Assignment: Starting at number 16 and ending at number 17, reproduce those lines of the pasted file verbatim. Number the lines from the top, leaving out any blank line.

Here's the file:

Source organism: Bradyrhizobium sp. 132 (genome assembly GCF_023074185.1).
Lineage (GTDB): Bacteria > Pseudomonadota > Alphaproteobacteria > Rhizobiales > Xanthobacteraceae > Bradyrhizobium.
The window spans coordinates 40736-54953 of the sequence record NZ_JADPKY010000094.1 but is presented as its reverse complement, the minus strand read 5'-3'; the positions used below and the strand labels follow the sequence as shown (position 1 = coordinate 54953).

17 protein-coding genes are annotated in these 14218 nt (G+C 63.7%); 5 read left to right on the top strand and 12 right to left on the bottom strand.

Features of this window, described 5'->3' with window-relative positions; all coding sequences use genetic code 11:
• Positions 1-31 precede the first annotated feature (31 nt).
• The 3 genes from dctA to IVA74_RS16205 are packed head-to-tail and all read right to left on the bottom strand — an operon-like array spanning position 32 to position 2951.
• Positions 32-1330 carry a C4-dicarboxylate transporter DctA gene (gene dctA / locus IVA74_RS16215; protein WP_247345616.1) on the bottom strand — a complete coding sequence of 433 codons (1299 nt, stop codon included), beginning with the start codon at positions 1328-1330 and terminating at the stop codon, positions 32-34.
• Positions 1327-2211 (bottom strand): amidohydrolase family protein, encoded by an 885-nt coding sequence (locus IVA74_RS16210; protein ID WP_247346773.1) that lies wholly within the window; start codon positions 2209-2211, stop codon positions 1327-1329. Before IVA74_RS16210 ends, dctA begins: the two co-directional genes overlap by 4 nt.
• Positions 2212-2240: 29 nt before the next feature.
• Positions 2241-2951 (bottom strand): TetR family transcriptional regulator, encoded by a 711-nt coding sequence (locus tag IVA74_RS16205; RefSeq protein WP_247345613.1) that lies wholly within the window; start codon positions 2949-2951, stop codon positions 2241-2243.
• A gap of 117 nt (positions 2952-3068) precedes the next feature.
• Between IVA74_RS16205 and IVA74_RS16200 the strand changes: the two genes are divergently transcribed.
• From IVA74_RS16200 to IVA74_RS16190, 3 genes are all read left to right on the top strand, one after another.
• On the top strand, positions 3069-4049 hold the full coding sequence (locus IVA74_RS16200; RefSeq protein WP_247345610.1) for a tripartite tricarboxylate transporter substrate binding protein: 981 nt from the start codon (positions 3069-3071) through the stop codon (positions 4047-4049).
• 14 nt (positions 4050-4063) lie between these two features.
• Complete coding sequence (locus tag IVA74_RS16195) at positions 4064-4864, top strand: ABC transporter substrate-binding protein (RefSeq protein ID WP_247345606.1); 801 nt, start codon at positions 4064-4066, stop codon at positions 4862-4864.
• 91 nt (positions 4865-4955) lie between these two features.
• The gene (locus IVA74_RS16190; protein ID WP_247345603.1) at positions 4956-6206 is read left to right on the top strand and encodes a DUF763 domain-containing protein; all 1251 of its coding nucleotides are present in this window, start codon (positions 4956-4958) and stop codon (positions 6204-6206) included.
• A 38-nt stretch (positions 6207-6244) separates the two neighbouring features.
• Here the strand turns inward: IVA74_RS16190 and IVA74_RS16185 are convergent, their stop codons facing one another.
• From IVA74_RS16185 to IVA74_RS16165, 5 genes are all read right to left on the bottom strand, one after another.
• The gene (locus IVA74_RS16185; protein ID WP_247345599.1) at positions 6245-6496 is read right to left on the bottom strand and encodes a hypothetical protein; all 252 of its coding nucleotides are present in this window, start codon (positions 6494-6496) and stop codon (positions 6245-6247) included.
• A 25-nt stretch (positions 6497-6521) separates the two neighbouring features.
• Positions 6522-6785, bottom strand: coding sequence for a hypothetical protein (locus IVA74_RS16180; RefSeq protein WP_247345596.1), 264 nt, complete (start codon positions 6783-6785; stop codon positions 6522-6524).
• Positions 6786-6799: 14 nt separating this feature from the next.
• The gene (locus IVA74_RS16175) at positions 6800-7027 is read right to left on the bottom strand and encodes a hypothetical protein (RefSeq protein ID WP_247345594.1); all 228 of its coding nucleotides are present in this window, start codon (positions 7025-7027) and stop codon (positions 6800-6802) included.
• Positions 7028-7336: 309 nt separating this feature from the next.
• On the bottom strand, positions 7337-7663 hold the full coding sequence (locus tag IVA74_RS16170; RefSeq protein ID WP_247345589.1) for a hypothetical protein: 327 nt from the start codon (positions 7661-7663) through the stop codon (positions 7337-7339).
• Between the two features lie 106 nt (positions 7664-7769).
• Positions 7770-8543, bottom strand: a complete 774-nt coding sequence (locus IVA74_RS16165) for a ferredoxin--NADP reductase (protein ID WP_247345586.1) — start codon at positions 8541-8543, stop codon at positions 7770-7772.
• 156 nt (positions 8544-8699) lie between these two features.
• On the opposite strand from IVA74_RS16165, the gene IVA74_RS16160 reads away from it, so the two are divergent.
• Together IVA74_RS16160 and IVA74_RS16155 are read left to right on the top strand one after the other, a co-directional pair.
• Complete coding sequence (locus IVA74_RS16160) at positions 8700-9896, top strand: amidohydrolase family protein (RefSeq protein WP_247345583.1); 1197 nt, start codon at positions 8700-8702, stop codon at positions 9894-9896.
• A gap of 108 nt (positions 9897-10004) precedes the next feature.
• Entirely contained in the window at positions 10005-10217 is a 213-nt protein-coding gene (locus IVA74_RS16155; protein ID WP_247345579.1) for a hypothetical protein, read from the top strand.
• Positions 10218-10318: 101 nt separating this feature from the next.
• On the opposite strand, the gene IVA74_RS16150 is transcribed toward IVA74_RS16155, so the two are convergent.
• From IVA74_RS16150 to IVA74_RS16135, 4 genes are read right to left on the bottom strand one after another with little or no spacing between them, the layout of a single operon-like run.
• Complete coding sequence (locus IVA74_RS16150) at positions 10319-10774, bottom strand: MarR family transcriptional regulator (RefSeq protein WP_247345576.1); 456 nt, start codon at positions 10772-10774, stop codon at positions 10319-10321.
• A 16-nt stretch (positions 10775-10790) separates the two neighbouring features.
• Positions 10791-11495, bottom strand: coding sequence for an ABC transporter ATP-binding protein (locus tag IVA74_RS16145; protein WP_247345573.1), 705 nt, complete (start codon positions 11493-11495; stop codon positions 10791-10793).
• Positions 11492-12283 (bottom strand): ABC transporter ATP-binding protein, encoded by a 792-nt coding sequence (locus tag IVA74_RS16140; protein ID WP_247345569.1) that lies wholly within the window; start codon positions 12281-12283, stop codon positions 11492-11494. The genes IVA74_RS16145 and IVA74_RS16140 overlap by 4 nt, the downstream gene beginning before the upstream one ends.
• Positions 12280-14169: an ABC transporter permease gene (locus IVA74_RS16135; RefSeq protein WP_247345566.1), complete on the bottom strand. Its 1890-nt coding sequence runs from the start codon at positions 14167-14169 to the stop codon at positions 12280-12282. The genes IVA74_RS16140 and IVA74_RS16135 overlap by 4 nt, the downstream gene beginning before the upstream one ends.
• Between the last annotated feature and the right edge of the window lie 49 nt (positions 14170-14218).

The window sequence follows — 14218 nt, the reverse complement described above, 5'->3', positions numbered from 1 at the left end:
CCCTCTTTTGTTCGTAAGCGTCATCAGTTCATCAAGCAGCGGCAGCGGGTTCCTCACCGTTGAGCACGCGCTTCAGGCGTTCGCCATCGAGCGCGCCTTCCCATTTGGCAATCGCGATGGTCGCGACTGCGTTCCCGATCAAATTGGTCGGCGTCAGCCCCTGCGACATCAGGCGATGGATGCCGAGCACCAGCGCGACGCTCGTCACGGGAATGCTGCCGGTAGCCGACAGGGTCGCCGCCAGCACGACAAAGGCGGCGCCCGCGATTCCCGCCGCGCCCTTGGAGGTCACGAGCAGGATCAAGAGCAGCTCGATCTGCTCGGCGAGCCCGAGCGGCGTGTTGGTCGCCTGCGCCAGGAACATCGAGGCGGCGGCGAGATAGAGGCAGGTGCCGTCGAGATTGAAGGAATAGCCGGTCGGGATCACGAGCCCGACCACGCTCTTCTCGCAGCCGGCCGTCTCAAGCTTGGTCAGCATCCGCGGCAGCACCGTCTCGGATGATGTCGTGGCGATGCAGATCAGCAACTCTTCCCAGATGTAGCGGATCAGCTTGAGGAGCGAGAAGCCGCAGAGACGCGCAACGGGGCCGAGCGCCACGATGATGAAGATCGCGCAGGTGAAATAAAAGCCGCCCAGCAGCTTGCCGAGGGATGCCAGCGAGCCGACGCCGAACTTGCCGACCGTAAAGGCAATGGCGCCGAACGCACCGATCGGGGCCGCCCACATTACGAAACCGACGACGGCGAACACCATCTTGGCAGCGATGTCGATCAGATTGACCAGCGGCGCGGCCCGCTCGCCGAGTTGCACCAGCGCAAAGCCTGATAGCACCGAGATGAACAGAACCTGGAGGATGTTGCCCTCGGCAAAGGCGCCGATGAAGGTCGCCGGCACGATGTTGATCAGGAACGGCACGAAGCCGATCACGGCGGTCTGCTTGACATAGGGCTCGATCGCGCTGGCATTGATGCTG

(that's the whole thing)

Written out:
• 14 nt (positions 4050-4063) lie between these two features.
• Complete coding sequence (locus tag IVA74_RS16195) at positions 4064-4864, top strand: ABC transporter substrate-binding protein (RefSeq protein ID WP_247345606.1); 801 nt, start codon at positions 4064-4066, stop codon at positions 4862-4864.